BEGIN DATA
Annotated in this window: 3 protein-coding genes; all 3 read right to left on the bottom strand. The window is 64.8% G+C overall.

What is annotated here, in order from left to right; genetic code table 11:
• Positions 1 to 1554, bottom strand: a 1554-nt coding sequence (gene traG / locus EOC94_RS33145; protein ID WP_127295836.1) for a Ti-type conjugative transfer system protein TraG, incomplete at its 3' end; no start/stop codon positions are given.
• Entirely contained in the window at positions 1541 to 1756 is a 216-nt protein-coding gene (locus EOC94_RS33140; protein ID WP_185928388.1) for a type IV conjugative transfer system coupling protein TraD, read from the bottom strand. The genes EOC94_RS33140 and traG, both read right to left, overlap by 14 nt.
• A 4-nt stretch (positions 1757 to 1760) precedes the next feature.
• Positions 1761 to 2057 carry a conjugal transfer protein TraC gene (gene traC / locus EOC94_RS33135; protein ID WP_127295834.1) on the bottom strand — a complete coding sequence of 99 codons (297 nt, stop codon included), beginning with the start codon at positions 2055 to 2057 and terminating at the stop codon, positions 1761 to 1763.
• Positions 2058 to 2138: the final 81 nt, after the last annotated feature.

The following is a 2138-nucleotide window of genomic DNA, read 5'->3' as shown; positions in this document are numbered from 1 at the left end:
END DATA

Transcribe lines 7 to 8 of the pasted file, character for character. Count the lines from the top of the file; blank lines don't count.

• Positions 2058 to 2138: the final 81 nt, after the last annotated feature.

The following is a 2138-nucleotide window of genomic DNA, read 5'->3' as shown; positions in this document are numbered from 1 at the left end: